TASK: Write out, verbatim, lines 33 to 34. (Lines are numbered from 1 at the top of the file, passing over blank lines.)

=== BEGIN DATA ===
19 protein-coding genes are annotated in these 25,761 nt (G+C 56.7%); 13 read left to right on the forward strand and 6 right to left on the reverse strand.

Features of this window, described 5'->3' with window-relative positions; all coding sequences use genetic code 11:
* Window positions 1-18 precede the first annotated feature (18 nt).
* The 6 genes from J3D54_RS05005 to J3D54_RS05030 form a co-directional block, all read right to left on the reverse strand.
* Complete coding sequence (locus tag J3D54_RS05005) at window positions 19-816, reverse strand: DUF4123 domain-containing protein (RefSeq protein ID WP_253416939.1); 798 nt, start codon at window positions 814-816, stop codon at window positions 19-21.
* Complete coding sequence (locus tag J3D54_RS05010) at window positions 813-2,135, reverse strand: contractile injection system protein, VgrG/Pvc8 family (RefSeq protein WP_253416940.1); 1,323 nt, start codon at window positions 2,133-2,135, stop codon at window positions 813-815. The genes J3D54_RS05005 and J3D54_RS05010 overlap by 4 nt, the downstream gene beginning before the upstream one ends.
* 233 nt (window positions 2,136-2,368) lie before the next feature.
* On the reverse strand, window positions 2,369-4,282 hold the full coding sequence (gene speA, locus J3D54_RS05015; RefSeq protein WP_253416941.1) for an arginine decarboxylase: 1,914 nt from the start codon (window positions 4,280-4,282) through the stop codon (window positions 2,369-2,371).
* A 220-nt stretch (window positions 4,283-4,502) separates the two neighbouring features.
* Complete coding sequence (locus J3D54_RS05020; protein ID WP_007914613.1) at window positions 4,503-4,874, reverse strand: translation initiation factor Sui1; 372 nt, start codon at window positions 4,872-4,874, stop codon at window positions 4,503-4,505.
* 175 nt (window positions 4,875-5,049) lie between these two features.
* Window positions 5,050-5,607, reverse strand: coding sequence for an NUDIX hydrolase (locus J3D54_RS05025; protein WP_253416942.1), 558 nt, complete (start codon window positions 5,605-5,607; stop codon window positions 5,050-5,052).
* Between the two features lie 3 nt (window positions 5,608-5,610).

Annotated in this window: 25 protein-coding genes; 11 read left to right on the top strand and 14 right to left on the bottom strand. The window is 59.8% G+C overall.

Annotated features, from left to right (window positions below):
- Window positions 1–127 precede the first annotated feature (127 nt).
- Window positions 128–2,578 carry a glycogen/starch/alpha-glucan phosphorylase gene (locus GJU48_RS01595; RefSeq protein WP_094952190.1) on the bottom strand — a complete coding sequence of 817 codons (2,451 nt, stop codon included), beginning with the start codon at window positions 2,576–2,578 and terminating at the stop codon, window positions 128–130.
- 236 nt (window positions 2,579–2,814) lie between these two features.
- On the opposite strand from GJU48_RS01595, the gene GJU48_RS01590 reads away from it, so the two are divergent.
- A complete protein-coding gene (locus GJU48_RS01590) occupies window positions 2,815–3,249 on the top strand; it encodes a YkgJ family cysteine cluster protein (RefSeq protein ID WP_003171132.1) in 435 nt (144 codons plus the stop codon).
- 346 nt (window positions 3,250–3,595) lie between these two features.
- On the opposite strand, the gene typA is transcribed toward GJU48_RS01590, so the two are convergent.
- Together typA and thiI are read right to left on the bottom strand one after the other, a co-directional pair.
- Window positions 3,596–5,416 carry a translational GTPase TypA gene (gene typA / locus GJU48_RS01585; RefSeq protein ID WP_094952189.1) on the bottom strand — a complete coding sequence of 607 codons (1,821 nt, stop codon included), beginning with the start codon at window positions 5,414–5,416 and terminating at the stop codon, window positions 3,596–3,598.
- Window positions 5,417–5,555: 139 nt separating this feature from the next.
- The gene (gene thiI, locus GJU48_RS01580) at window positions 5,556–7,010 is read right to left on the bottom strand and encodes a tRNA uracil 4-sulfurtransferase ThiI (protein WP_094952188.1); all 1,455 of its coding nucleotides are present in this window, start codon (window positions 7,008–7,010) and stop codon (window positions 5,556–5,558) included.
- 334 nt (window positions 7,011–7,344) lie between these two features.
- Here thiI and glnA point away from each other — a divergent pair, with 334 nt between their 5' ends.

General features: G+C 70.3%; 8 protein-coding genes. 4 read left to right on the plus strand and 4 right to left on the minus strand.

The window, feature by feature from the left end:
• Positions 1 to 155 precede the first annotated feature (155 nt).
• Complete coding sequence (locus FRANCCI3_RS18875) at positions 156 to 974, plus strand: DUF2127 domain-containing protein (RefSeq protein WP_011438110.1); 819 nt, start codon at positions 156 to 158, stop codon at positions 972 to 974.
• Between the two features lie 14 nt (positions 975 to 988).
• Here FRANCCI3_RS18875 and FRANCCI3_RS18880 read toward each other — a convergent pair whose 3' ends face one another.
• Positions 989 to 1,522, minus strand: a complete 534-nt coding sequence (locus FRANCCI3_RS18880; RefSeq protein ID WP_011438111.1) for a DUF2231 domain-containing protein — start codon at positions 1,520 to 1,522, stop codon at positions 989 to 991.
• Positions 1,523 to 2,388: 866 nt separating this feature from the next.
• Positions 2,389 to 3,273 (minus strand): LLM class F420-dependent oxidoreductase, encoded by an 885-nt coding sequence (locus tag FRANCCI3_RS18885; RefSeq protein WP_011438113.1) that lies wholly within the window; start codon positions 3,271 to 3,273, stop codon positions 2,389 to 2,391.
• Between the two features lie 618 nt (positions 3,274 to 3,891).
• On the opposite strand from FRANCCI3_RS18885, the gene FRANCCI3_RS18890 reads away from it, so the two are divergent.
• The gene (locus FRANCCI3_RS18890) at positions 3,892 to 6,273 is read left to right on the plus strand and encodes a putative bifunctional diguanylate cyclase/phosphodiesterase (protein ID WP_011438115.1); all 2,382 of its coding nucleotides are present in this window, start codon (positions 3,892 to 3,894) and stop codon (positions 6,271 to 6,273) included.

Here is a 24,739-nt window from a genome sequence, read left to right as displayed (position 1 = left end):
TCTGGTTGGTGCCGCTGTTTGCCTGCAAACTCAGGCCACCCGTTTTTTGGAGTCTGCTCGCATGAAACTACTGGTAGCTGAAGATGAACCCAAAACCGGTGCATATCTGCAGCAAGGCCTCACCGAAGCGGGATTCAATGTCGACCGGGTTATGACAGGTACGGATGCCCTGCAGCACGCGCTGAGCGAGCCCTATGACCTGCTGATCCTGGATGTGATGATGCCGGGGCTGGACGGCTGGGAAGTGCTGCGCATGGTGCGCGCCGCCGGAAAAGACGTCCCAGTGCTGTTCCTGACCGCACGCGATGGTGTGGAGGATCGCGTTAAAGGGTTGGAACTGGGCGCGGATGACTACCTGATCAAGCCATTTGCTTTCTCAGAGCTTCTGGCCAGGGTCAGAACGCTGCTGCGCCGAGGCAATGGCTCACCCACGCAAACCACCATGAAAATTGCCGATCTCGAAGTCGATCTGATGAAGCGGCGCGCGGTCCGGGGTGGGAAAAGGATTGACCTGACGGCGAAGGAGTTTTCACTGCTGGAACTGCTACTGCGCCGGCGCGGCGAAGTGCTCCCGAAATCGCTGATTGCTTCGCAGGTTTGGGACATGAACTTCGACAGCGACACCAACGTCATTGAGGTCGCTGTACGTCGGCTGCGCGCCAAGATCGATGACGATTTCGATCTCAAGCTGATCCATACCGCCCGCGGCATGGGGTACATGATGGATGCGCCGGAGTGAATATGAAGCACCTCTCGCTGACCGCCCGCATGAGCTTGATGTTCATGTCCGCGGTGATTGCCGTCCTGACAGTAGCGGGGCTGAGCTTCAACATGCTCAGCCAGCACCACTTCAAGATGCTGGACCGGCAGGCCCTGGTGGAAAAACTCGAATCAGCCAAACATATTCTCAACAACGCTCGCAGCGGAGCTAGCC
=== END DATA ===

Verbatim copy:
• Between the two features lie 14 nt (positions 975 to 988).
• Here FRANCCI3_RS18875 and FRANCCI3_RS18880 read toward each other — a convergent pair whose 3' ends face one another.